How arbitrary is language?

Monaghan, Padraic and Shillcock, Richard C. and Christiansen, Morten H. and Kirby, Simon (2014) How arbitrary is language? Philosophical Transactions of the Royal Society B: Biological Sciences, 369 (1651): 20130299. ISSN 0962-8436

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It is a long established convention that the relationship between sounds and meanings of words is essentially arbitrary-typically the sound of a word gives no hint of its meaning. However, there are numerous reported instances of systematic sound meaning mappings in language, and this systematicity has been claimed to be important for early language development. In a large-scale corpus analysis of English, we show that sound-meaning mappings are more systematic than would be expected by chance. Furthermore, this systematicity is more pronounced for words involved in the early stages of language acquisition and reduces in later vocabulary development. We propose that the vocabulary is structured to enable systematicity in early language learning to promote language acquisition, while also incorporating arbitrariness for later language in order to facilitate communicative expressivity and efficiency.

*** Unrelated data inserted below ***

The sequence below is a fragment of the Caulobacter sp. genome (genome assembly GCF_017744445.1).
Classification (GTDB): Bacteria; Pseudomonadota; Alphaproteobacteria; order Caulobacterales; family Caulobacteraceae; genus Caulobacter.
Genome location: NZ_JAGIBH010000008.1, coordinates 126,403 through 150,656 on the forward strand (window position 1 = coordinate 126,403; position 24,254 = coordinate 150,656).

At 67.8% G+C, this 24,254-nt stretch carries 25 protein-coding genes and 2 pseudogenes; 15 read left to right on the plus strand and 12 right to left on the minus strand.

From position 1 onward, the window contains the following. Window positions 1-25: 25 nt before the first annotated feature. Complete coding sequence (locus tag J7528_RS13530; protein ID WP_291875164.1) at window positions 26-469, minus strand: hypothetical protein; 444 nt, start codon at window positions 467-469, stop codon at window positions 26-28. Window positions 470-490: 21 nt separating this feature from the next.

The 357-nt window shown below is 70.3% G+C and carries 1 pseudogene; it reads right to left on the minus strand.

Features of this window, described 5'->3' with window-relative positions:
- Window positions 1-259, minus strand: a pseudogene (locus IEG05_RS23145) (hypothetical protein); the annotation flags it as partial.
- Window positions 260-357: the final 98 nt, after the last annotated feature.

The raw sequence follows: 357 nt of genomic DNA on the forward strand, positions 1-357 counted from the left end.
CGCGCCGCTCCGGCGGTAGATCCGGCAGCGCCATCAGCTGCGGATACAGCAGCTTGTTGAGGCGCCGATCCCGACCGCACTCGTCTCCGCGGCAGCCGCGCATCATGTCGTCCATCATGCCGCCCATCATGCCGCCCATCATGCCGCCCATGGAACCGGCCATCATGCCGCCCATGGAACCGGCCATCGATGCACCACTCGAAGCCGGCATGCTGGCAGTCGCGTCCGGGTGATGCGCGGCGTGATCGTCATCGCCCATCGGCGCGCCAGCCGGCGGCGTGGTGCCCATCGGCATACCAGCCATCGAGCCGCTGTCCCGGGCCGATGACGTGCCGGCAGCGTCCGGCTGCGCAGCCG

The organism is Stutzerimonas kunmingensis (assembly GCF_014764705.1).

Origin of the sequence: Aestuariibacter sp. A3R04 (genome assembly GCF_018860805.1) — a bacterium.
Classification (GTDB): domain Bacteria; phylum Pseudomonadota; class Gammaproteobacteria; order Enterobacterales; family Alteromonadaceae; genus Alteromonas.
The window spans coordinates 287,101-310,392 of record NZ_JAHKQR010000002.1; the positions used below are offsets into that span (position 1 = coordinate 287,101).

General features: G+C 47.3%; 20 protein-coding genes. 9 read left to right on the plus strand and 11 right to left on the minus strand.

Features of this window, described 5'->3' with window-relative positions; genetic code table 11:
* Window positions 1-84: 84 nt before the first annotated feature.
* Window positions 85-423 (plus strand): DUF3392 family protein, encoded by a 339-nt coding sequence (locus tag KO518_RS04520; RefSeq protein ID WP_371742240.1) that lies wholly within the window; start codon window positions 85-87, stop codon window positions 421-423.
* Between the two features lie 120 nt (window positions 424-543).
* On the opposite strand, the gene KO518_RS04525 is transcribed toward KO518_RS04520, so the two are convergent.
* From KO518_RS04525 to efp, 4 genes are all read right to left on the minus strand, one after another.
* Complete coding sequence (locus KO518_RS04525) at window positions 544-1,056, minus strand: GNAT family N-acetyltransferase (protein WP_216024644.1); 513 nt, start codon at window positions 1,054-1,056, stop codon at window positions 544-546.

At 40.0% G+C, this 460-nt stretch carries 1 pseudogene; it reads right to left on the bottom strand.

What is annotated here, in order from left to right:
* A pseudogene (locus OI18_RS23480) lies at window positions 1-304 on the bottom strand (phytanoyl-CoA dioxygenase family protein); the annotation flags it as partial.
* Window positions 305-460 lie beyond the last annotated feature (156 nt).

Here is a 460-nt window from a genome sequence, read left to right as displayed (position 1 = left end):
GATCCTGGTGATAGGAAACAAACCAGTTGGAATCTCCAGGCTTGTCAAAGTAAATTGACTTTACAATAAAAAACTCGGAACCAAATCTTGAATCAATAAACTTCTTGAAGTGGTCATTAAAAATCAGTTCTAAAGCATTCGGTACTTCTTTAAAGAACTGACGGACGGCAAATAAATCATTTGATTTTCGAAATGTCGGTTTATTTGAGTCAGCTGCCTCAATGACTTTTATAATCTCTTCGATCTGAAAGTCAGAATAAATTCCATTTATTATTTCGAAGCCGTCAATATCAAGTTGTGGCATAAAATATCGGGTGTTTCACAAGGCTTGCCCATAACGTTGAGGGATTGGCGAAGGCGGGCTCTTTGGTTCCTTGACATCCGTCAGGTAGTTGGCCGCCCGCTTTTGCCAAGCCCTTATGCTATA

Item Type:
Journal Article
Journal or Publication Title:
Philosophical Transactions of the Royal Society B: Biological Sciences
Uncontrolled Keywords:
?? language acquisitionlanguage evolutionvocabularyarbitrariness of the signsound symbolismcorrespondenceswordsspaceacquisitionperceptioniconicitymeaningsshapemapsagricultural and biological sciences(all)biochemistry, genetics and molecular biology(all) ??
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Deposited On:
13 Mar 2015 11:38
Last Modified:
08 Jun 2024 00:15